UNITED STATES of America, Appellee, v. Noel HERNÁNDEZ, Defendant, Appellant.
Appellant Noel Hernandez raises four objections to the conduct of his criminal trial. Finding no error, we affirm his conviction.
Hernandez was convicted after a jury trial of conspiracy to import heroin, in violation of 21 U.S.C. §§ 952(a) and 963; and importation of heroin, in violation of 21 U.S.C. § 952(a). Hernandez was arrested at Boston's Logan Airport on July 13, 2004, after Customs agents connected him to two arriving passengers, Francisco Navarro and Cesar Mercedes, who were discovered to have concealed 874 grams of heroin in their clothing and stomachs. During questioning at the airport by Customs agents, Navarro revealed that he and Mercedes were to be picked up at the airport by a “Noel Hernandez,” and gave the agents his contact's cell phone number. An agent called the number and told the person who answered the phone that he was “with his friend” and asked him to come to Logan's Terminal E. When a man who fit Navarro's description of Hernandez arrived at Terminal E, the agents called the phone number again and observed the man answer his cell phone. The agents then detained the man, who they determined was the appellant, Hernandez.
After he was detained, Hernandez told the agents that he was at the airport to pick up an adult and two children for a friend named Medina. Following his arrest, agents found in Hernandez's possession an envelope containing the travel itinerary for Navarro and Mercedes, and printed receipts for their airline tickets.
Navarro and Mercedes pled guilty and testified for the government at Hernandez's trial. Navarro testified that Hernandez had lent him $7,000, after he (Navarro) became incapacitated and could not work. When Navarro was unable to repay the loan, Hernandez allegedly invited Navarro to meet with him in New York City at Hernandez's expense, on June 25, 2004. At the meeting, according to Navarro's account, Hernandez requested that Navarro repay the debt by transporting drugs into the United States. Navarro eventually agreed to the plan, and asked if his friend, Mercedes, who also faced financial problems, could participate as well. Neither Navarro nor Mercedes knew what kind of drugs they were transporting, though they apparently both suspected it was cocaine rather than heroin.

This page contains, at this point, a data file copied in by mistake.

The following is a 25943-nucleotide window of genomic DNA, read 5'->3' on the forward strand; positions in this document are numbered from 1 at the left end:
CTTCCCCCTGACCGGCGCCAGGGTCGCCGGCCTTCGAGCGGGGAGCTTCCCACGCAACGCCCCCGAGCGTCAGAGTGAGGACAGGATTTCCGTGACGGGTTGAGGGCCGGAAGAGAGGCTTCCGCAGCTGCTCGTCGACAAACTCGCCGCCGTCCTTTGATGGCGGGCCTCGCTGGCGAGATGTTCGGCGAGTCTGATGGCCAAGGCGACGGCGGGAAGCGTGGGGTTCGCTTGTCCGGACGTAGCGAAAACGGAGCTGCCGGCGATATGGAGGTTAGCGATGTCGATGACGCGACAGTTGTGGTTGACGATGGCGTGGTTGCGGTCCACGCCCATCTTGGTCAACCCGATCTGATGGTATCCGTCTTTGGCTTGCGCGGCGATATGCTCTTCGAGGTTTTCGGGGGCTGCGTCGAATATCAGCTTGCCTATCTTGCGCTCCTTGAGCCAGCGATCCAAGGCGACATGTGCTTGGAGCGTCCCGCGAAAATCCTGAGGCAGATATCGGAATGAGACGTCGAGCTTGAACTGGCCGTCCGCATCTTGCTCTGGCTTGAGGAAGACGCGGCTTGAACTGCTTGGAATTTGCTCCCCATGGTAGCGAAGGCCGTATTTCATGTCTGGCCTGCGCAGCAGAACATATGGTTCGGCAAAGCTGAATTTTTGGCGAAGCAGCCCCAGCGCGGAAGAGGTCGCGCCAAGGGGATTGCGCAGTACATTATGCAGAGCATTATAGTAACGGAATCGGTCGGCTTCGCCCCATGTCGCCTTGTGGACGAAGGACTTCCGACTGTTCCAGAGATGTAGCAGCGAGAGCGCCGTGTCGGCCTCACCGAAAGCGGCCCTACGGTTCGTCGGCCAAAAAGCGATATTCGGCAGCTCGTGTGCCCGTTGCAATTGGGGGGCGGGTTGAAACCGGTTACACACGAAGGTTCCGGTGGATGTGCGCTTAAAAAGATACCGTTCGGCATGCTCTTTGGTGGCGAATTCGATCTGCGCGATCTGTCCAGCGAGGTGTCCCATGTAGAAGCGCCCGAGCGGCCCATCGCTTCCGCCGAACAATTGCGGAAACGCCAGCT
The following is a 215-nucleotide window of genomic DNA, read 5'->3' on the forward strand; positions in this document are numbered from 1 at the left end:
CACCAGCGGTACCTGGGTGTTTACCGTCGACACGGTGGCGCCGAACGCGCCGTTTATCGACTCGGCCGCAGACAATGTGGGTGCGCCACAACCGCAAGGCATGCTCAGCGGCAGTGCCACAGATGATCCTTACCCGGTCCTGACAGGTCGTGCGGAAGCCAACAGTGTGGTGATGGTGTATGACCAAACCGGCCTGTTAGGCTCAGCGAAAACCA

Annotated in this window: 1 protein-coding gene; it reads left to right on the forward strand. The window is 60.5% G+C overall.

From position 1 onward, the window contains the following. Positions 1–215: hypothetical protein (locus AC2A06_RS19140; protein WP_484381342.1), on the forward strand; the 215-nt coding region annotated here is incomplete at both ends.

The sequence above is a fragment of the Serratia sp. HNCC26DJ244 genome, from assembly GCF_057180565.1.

Hernandez was convicted by a jury of importation and conspiracy to import heroin, and was sentenced by the district court to concurrent 132-month sentences for each count, as well as four years' supervised release.
Hernandez raises four objections to the conduct of his trial. We address each below.
A. Constructive Amendment
Hernandez argues that the district court constructively amended the indictment by stating in its original jury instruction that the jury could convict on the importation count based on evidence of heroin or cocaine, whereas Hernandez's indictment premised the importation count only on heroin. We review a preserved claim 1 of constructive amendment de novo, see United States v. Mitov, 460 F.3d 901, 906 (7th Cir.2006), and ask whether “the charging terms of the indictment [were] altered, either literally or in effect, by prosecution or court after the grand jury has last passed upon them,” United States v. DeCicco, 439 F.3d 36, 43 (1st Cir.2006). “A constructive amendment is considered prejudicial per se and grounds for reversal of a conviction.” Id.
While the district court, in its first set of instructions, stated that the importation count could be premised on heroin or cocaine, the court clarified this statement in its subsequent reinstruction of the jury:
Note the change from yesterday. Yesterday I mentioned another drug. Cocaine. Please strike that out. And the reason is obvious. There's no evidence about cocaine here at all. Don't start speculating about that. There's no evidence in this case about cocaine. There's no evidence in this case about any drug but heroin.